A&E has the potential for a sleeper hit with its new reality TV show “Growing Up Gotti,” but they clearly muffed the title. “Mommy as Monster” is closer to the target.
Like so much of vintage reality TV, the major pleasure of “Gotti” comes in imagining what the producers did off-camera to make their subjects look like fools on-camera. The twist here: Victoria Gotti is one of the show’s producers and her three teenage sons are the subjects. Imagine the Medea-like possibilities!
Victoria Gotti is, of course, the best-selling author (“The Senator’s Daughter”), Star columnist and daughter of the late mobster John “Dapper Don” Gotti. Her former life and current appearance are so tacky in their life-affirming exuberance that even the format cliches of reality TV never threaten to dominate this woman. Then again, she is the producer.
But why Vicki G? Why now?
This is always the major dilemma. Rocco opened his restaurant, Jonathan his hair salon. Victoria Gotti is selling her McMansion in Connecticut. The house is very 1600 Pennsylvania Avenue in front, with a real Versailles thing going on in the back yard. The pool is right out of “Sunset Boulevard” and needs cleaning. So does the carpet in a guest house.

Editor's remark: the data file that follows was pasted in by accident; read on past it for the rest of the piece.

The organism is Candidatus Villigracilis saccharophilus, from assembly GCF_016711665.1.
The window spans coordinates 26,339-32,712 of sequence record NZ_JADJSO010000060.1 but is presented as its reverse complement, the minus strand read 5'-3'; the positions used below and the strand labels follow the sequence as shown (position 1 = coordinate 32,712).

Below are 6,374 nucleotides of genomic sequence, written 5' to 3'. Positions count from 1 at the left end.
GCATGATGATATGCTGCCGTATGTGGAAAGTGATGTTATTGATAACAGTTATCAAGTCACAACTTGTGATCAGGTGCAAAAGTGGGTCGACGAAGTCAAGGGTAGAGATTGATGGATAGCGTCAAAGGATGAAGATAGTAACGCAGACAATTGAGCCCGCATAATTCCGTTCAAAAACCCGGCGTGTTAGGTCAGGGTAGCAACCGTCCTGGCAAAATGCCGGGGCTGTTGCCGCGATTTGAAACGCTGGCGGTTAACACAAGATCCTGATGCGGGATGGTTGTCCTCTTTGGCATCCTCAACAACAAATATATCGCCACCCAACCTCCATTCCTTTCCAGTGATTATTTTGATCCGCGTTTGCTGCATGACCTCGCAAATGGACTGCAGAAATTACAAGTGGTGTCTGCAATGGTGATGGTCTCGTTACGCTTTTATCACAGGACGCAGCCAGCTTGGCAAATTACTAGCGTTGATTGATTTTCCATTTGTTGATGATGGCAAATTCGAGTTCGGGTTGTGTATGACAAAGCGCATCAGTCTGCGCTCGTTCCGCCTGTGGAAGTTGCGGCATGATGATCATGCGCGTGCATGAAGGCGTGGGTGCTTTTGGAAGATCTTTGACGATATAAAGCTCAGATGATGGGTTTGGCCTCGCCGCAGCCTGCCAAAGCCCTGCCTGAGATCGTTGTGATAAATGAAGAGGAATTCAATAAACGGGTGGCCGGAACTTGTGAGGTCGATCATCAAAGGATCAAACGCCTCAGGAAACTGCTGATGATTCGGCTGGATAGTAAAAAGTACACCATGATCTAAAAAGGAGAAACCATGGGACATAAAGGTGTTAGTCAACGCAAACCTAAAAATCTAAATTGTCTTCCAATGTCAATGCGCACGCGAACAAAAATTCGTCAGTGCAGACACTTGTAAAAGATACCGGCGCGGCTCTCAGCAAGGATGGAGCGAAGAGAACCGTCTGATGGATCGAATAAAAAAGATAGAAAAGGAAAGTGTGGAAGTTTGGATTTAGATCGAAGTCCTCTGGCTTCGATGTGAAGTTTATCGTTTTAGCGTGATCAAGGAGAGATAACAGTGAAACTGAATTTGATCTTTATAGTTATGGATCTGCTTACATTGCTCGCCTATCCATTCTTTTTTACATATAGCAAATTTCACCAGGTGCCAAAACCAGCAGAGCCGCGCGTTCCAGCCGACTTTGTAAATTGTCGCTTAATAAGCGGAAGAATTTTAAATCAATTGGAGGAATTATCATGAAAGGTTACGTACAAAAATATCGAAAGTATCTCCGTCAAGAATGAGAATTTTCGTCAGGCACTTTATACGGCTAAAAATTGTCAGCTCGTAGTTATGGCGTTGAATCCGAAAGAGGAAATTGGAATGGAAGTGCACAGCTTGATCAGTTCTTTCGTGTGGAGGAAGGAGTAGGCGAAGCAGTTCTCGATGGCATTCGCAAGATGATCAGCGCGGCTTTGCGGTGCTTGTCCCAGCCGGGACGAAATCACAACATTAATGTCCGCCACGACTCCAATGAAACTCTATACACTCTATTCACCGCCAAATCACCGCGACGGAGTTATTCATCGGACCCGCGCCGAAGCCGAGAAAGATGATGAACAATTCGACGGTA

To pump up the action, Victoria has decided to re-enter date world after her divorce from Carmine Agnello, a scrap-metal businessman who in 2001 pleaded guilty to racketeering charges. The kids are horrified, not at Dad’s imprisonment but rather Mom’s dating. She has no choice. There are bills to be paid and, matchmaker in tow, Star magazine has assigned her to write up the blind dates.
As to be expected, Victoria’s first date is straight from Dante’s ninth circle. Never having read “The Godfather,” the Bald Guy calls the Don’s Daughter “spoiled,” and Victoria walks out of the restaurant in a huff. The question is, would Roger Lodge have let her ride the stretch limo home alone?!
As for those aforementioned Gotti Agnello boys (Carmine, John, Frank), it is clear that the current hair-gel epidemic among young men continues unabated. But that’s the least of the crime: Like so many boobousie of the tube, they mistake air-time for fame, loudness for charm, logorrhea for wit. Upcoming entertainment includes birthday tantrums and overnight brawls in Miami. It’s obvious these boys need a mother to protect them from their producer. And they say Victoria Gotti’s dad was a bad guy.